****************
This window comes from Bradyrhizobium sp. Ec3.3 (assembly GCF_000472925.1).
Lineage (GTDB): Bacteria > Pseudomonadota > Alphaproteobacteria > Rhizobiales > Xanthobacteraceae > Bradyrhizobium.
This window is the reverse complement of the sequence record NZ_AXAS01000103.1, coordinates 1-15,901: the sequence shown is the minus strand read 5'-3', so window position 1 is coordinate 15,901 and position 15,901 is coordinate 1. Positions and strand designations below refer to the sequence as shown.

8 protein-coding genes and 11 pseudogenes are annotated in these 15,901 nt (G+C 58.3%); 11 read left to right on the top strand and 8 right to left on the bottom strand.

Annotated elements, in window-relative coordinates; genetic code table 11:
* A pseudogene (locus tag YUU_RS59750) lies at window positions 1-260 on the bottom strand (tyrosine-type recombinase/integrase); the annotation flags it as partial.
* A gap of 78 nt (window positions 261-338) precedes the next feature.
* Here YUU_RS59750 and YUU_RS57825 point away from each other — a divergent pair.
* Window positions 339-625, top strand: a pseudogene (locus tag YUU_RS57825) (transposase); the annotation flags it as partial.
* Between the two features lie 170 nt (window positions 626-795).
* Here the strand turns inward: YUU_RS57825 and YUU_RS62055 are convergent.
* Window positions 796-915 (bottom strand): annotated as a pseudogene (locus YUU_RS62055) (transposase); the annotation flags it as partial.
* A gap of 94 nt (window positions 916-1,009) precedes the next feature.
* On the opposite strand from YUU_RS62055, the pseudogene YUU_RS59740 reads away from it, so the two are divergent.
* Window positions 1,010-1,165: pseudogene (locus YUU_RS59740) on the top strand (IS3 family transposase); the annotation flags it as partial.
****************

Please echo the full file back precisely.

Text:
This window comes from Bradyrhizobium sp. Ec3.3 (assembly GCF_000472925.1).
Lineage (GTDB): Bacteria > Pseudomonadota > Alphaproteobacteria > Rhizobiales > Xanthobacteraceae > Bradyrhizobium.
This window is the reverse complement of the sequence record NZ_AXAS01000103.1, coordinates 1-15,901: the sequence shown is the minus strand read 5'-3', so window position 1 is coordinate 15,901 and position 15,901 is coordinate 1. Positions and strand designations below refer to the sequence as shown.

8 protein-coding genes and 11 pseudogenes are annotated in these 15,901 nt (G+C 58.3%); 11 read left to right on the top strand and 8 right to left on the bottom strand.

Annotated elements, in window-relative coordinates; genetic code table 11:
* A pseudogene (locus tag YUU_RS59750) lies at window positions 1-260 on the bottom strand (tyrosine-type recombinase/integrase); the annotation flags it as partial.
* A gap of 78 nt (window positions 261-338) precedes the next feature.
* Here YUU_RS59750 and YUU_RS57825 point away from each other — a divergent pair.
* Window positions 339-625, top strand: a pseudogene (locus tag YUU_RS57825) (transposase); the annotation flags it as partial.
* Between the two features lie 170 nt (window positions 626-795).
* Here the strand turns inward: YUU_RS57825 and YUU_RS62055 are convergent.
* Window positions 796-915 (bottom strand): annotated as a pseudogene (locus YUU_RS62055) (transposase); the annotation flags it as partial.
* A gap of 94 nt (window positions 916-1,009) precedes the next feature.
* On the opposite strand from YUU_RS62055, the pseudogene YUU_RS59740 reads away from it, so the two are divergent.
* Window positions 1,010-1,165: pseudogene (locus YUU_RS59740) on the top strand (IS3 family transposase); the annotation flags it as partial.